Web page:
Even dolphins know you don’t shoot photos with a tablet!


posted Wednesday, August 10, 2016 at 5:45 PM EST


If you attend a concert or other live performance these days, you can pretty much guarantee that unless you're in the front few rows, you'll be watching the show above a sea of rectangular screens. Camera phones haven't just changed photography; they've also greatly expanded its reach. Almost everyone is a photographer and videographer now, with at least a reasonably-capable camera in their pocket everywhere they go. But take a closer look at that ocean of glowing rectangles, and chances are you'll see one or two that are just a little bit bigger than the rest.

Tablets might not have reached quite the same degree of popularity as have smartphones, but there are still plenty of them out there. In essence, most are just larger versions of our phones, sporting much the same basic feature set -- right down to the cameras -- but with a bigger display. And since they can take photos, some folks can't resist the urge to use their tablets for just that, despite what most of us already know. They might sport cameras, but tablet ergonomics just aren't even slightly suited to photography, their cameras are typically rather dated compared to those on smartphones, and you look a bit ridiculous when using one as a camera.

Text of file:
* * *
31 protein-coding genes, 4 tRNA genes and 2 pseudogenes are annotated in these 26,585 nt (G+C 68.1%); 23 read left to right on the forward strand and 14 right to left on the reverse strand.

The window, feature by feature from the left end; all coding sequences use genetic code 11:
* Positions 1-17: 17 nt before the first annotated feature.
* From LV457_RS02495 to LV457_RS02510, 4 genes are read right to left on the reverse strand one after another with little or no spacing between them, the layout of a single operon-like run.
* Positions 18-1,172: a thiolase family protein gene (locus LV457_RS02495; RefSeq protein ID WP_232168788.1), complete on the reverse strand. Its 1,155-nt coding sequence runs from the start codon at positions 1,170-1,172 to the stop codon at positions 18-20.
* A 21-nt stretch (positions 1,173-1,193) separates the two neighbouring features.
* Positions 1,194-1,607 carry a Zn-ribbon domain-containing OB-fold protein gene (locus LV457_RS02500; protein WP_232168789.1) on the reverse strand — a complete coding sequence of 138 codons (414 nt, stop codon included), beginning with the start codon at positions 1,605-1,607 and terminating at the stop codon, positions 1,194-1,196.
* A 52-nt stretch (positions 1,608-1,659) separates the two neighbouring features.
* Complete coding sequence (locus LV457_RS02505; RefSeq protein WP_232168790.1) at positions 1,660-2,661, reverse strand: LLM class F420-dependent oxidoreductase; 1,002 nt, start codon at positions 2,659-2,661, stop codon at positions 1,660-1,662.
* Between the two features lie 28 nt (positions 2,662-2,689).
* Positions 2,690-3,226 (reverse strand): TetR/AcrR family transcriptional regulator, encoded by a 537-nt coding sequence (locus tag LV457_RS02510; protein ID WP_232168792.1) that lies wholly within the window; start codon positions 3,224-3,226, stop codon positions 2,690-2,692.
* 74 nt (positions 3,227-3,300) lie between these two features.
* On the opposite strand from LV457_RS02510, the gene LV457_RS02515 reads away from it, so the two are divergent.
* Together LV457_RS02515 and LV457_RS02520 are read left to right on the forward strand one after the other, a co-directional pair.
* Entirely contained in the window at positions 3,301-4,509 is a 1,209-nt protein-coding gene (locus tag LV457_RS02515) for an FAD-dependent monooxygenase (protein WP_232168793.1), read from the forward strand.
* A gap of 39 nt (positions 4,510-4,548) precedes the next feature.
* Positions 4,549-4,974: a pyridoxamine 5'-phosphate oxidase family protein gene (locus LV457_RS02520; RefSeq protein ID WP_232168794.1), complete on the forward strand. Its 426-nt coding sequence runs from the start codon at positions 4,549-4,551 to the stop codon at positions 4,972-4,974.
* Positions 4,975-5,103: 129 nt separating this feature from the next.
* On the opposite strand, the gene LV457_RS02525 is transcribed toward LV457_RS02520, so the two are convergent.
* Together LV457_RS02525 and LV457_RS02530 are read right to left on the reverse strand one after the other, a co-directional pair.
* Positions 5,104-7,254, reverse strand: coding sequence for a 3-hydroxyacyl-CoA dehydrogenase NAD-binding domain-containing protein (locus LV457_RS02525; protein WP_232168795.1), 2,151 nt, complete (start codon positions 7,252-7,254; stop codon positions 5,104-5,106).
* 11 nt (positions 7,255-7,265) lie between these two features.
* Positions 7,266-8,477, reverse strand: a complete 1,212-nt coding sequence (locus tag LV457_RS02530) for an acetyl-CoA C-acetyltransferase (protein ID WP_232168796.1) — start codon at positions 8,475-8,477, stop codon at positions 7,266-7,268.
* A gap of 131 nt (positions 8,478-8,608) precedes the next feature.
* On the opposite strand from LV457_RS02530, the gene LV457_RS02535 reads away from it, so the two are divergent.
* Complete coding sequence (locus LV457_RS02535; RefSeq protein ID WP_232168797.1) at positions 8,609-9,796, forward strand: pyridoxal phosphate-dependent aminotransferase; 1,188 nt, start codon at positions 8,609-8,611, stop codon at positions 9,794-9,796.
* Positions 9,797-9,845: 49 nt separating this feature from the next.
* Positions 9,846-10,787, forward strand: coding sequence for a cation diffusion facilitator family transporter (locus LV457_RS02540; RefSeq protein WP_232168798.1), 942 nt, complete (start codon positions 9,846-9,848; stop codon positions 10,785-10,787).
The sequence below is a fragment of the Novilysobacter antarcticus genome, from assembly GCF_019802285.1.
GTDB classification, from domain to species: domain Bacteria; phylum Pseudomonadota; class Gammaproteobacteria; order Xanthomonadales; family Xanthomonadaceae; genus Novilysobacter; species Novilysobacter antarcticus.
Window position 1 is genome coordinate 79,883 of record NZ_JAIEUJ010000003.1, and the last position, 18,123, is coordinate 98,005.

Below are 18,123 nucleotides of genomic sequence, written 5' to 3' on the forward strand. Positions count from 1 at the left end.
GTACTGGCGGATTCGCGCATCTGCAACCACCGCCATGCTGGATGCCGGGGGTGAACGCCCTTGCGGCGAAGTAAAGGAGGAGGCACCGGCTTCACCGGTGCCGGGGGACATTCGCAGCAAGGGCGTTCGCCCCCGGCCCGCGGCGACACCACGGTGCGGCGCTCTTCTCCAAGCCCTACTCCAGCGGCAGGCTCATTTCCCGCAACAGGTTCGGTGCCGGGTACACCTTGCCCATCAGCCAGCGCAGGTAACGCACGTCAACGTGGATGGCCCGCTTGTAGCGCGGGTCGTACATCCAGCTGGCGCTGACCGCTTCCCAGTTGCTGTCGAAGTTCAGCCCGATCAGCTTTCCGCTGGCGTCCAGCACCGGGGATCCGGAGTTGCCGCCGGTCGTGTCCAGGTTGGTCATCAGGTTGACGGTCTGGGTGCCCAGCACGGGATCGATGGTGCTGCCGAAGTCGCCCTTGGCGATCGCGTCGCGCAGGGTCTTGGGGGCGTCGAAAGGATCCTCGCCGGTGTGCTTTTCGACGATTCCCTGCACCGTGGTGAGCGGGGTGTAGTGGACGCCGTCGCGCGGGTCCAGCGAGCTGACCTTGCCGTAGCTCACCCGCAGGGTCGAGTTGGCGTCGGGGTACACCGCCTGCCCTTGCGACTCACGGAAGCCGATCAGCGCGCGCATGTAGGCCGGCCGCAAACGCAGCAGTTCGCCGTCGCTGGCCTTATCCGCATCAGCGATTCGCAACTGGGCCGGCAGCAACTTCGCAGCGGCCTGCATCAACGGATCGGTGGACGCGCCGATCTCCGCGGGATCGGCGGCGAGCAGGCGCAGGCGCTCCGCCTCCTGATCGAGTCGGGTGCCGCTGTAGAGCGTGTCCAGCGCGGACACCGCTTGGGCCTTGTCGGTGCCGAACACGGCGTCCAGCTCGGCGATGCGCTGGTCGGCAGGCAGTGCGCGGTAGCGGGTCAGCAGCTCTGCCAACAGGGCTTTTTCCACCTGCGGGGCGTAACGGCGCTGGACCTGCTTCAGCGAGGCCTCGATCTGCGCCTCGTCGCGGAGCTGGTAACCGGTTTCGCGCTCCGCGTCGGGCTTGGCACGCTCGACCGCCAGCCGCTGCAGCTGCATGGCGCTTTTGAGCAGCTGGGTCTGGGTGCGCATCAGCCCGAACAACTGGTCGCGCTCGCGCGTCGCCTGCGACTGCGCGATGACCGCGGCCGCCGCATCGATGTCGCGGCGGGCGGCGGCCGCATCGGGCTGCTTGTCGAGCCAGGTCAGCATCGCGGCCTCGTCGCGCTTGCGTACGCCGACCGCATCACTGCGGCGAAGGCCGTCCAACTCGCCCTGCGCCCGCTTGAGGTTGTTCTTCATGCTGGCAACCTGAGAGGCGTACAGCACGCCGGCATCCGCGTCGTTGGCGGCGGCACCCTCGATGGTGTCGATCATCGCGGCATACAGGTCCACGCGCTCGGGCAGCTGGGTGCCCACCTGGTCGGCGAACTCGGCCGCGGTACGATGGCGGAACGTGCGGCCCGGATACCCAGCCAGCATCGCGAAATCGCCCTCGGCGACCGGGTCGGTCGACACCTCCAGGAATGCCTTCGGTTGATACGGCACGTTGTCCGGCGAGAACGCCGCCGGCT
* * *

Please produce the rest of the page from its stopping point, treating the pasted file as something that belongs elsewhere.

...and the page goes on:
And apparently, it's not just humans who are in the know. A video from ABC World News shows a dolphin seemingly expressing its distaste for iPad photography as it snatches a tablet from a visitor to Sea World Orlando and drops it in the water. In the background, as our friends at Shutterbug note, a park employee drily notes that the dolphin can "reach your loose items".

Of course iPads aren't waterproof, so this event will likely serve as a lesson to one very unhappy tourist. And we suggest you take that lesson to heart, too: The next time you find yourself about to take a photo with your tablet, don't. Put the iPad down and reach for a camera with better ergonomics  -- even if it's just the one in your phone.

The dolphins will thank you!

(via Shutterbug)